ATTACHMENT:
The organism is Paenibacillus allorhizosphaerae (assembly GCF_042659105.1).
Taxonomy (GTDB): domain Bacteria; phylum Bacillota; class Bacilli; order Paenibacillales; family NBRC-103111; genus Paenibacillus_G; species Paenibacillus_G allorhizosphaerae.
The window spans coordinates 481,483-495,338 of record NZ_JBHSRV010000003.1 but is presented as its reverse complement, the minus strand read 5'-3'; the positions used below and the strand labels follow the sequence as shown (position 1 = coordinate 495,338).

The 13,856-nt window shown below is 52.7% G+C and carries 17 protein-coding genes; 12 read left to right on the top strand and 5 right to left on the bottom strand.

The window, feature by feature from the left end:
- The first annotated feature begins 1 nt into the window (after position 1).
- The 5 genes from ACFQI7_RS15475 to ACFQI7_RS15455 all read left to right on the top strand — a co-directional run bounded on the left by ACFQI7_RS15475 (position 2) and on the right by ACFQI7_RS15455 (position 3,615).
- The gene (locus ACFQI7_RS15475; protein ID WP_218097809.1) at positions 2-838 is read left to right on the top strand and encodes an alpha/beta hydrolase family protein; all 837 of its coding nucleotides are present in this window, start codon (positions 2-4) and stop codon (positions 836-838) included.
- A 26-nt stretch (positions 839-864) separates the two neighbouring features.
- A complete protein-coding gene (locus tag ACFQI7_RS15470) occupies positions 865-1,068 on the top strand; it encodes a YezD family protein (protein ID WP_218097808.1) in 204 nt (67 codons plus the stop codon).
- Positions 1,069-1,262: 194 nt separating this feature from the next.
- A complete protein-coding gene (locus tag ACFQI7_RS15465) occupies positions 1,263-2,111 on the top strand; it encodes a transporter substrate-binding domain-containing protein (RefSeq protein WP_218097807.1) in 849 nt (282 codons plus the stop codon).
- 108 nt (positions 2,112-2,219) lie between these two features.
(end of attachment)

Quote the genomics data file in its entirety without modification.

The organism is Paenibacillus allorhizosphaerae (assembly GCF_042659105.1).
Taxonomy (GTDB): domain Bacteria; phylum Bacillota; class Bacilli; order Paenibacillales; family NBRC-103111; genus Paenibacillus_G; species Paenibacillus_G allorhizosphaerae.
The window spans coordinates 481,483-495,338 of record NZ_JBHSRV010000003.1 but is presented as its reverse complement, the minus strand read 5'-3'; the positions used below and the strand labels follow the sequence as shown (position 1 = coordinate 495,338).

The 13,856-nt window shown below is 52.7% G+C and carries 17 protein-coding genes; 12 read left to right on the top strand and 5 right to left on the bottom strand.

The window, feature by feature from the left end:
- The first annotated feature begins 1 nt into the window (after position 1).
- The 5 genes from ACFQI7_RS15475 to ACFQI7_RS15455 all read left to right on the top strand — a co-directional run bounded on the left by ACFQI7_RS15475 (position 2) and on the right by ACFQI7_RS15455 (position 3,615).
- The gene (locus ACFQI7_RS15475; protein ID WP_218097809.1) at positions 2-838 is read left to right on the top strand and encodes an alpha/beta hydrolase family protein; all 837 of its coding nucleotides are present in this window, start codon (positions 2-4) and stop codon (positions 836-838) included.
- A 26-nt stretch (positions 839-864) separates the two neighbouring features.
- A complete protein-coding gene (locus tag ACFQI7_RS15470) occupies positions 865-1,068 on the top strand; it encodes a YezD family protein (protein ID WP_218097808.1) in 204 nt (67 codons plus the stop codon).
- Positions 1,069-1,262: 194 nt separating this feature from the next.
- A complete protein-coding gene (locus tag ACFQI7_RS15465) occupies positions 1,263-2,111 on the top strand; it encodes a transporter substrate-binding domain-containing protein (RefSeq protein WP_218097807.1) in 849 nt (282 codons plus the stop codon).
- 108 nt (positions 2,112-2,219) lie between these two features.